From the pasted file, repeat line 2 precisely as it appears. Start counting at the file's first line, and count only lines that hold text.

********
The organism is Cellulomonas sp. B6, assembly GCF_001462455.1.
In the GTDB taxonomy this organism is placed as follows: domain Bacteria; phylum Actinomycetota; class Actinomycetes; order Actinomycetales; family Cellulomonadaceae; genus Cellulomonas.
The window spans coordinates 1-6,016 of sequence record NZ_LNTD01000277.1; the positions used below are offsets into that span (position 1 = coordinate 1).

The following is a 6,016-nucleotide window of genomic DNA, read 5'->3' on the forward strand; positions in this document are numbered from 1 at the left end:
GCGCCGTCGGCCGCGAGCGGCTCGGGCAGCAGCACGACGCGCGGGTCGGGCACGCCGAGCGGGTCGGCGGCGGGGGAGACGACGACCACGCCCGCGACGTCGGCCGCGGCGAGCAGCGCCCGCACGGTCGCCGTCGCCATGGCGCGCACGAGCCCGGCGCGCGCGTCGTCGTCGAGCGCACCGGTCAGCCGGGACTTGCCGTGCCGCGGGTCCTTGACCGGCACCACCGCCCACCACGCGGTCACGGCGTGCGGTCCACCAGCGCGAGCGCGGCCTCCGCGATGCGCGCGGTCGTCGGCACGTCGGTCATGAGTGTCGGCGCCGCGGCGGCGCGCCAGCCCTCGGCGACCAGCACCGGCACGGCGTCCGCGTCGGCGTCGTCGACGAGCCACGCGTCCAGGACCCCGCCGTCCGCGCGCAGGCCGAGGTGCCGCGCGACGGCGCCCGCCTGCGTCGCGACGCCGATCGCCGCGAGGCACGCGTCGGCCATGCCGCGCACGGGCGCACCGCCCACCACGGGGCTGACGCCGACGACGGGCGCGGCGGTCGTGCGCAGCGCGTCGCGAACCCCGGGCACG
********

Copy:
In the GTDB taxonomy this organism is placed as follows: domain Bacteria; phylum Actinomycetota; class Actinomycetes; order Actinomycetales; family Cellulomonadaceae; genus Cellulomonas.